public CurrencyPriceChangeMessage(string currencyPair, decimal price)
        {
            this.CurrencyPair = currencyPair;
            this.Price = price;
        }

        public override string ToString()
        {
            return $"{this.CurrencyPair}: {this.Price}";
        }
    }

Note: this is just one of three ways how we can specify the key to use with consistent hashing. Refer to the documentation for more information.

All we have left is the implementation of SendRandomMessage(). It picks a random currency pair and a random price, and sends a message. It also introduces a random delay between each message. Without this delay, you’ll see a lot of the same currency pairs in sequence.

        private static void SendRandomMessage(IActorRef router, Random random,
            string[] currencyPairs)
        {
            var randomDelay = random.Next(100, 1500);
            var randomCurrencyId = random.Next(0, currencyPairs.Length);
            var randomPrice = Convert.ToDecimal(random.NextDouble());

            var currencyPair = currencyPairs[randomCurrencyId];

            var message = new CurrencyPriceChangeMessage(
                currencyPair, randomPrice);
            router.Tell(message);

            Thread.Sleep(TimeSpan.FromMilliseconds(randomDelay));
        }

Here’s what we get when we run the program:

akkanet-consistenthashing-output

You can see how although all three handling actors are in use, there is a direct correspondence between the currency pair and the actor that handles it. For example, USD/CAD is always handled by actor $c, whereas NZD/EUR is always handled by actor $b. This is what is implied by consistent hashing.

As far as I can tell, control of which actors handle which keys is up to the router. I would have liked to, for instance, create an actor to specifically handle each currency pair. But I don’t think that is possible, even with Group routers (correct me if I’m wrong). Just let the router worry about how to allocate the keys to the actors.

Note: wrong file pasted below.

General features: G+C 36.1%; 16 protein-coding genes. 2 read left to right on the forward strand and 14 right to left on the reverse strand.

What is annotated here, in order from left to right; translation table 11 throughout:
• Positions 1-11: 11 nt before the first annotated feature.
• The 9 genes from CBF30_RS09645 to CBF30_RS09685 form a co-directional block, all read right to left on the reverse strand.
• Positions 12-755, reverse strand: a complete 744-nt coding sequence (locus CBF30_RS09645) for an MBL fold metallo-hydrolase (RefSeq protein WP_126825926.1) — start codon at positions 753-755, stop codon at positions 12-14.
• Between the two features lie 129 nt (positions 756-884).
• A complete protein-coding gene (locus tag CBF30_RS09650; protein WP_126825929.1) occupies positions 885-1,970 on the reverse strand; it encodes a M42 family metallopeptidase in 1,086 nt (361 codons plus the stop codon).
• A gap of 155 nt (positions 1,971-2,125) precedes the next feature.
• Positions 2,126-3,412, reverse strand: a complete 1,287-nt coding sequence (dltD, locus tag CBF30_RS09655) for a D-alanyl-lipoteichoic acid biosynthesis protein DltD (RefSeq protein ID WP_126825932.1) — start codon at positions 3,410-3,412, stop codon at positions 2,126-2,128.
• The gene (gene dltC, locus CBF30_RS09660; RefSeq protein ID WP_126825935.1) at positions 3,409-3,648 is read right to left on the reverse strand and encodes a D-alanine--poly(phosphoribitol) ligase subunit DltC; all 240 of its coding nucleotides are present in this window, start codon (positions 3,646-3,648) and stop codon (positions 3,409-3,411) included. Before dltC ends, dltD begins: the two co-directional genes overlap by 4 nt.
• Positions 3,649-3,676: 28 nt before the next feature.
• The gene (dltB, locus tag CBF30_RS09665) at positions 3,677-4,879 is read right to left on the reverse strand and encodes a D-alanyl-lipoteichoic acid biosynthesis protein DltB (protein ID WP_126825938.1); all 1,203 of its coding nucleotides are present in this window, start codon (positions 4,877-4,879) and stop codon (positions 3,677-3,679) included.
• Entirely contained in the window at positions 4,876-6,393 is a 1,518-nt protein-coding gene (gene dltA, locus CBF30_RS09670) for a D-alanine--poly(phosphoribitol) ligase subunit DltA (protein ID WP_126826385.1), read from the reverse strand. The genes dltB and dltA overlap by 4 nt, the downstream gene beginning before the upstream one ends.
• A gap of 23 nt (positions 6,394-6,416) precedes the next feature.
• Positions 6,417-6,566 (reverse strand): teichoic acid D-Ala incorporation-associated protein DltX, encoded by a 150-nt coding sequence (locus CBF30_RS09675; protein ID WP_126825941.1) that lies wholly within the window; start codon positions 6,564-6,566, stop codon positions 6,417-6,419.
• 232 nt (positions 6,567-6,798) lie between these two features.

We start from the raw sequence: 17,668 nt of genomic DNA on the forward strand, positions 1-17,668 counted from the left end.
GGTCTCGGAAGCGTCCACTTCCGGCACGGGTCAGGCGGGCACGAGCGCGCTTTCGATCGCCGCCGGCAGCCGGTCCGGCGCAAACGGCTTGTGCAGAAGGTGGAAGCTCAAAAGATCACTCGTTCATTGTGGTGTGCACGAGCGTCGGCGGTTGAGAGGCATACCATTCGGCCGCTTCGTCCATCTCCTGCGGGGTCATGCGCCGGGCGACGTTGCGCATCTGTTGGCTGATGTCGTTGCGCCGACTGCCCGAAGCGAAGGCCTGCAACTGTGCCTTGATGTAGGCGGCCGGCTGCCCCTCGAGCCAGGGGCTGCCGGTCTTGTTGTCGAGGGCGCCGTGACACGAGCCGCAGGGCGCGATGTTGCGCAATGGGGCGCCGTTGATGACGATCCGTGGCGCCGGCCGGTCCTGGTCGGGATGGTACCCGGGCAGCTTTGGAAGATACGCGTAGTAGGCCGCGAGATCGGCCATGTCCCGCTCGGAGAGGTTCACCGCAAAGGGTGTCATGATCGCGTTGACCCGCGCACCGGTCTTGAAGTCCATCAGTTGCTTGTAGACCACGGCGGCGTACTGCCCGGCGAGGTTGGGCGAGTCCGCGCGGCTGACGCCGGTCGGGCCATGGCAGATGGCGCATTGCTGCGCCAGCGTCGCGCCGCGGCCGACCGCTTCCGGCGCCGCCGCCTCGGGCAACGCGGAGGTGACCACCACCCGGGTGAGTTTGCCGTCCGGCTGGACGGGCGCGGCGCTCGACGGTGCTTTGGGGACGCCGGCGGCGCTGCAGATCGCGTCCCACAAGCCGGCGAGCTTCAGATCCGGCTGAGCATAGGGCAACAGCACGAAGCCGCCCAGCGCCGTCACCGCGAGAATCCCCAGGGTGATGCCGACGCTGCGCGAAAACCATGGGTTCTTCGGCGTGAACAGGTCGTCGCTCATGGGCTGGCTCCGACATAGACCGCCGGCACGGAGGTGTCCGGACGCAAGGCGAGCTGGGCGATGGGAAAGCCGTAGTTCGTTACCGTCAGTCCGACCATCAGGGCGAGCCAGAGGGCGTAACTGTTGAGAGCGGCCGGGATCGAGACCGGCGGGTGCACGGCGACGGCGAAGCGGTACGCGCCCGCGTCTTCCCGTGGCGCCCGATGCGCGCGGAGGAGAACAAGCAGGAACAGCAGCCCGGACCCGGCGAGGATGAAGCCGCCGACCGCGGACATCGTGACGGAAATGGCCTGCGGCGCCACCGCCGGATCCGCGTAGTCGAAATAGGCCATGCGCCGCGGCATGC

Further Reading

7 thoughts on “Consistent Hashing in Akka .NET”

  1. hi, it was a good post like the others, it helped me to understand better how consistent has pool group works, thanks.
    in order to create an actor per concurrency pair I applied this solution: I have and actor coordinator responsible of create one actor per key and then save its reference in a dictionary (key: concurrency pair, value: Iactorref). when the coordinator receives a message identify which is the child actor that has to process it.
    well, how you can see I didn’t use any kind of routing, I created one on my own, in this way a can send a group of messages to the same actor.
    Greetings

    1. The approach you took is perfectly valid, in fact it’s called the Entity Per Child pattern. Also you don’t need to keep a dictionary; you can simply check whether the child with the name you need exists (refer to the Akka .NET Web Crawler sample, specifically the end of this file.

      Entity Per Child is good when you need exactly one actor per domain object, and is very practical when actors are stateful. If you’re okay with each actor handling more than one domain object, you can use a consistent hashing pool router. The pool can grow and shrink dynamically according to varying load. Such a router is best when actors are stateless, although they will also work for stateful actors (but it’s a little more complex than with EPC, because you have to keep a mapping between the key and the state).

    1. The idea is that you start with a reasonable number (mostly an educated guess) and let the pool of workers handle the load. Some routers can grow and shrink according to how busy they are. I don’t remember whether a consistent hashing router can do that. In the case of a consistent hashing router, you would often want to allocate workers according to the shape and size of your data.

  2. Great post, thanks! I have a question though, let’s take akka.net WebCrawler as an example. They use the following approach
    1) Broadcast search message
    2) Receive positive/negative acknowledgement or timeout (basically jobfound/jobnotfound or timeout).
    As far as I can see, the approach above can be replaced with just consistent hashing router. Am I missing something?
    Your thoughts are highly appreciated.

    Thanks,
    Max

    1. It’s been a while, but consistent hashing works best when you need to make sure that messages with a particular category of IDs (such as a set of currency pairs, in the above case) always reach the same actor. This is often the case when they have some kind of state.

      In the case of the web crawler, you don’t really care which actor gets to do the job. There is no state; they do what they have to do and report back. So a plain broadcast is fine.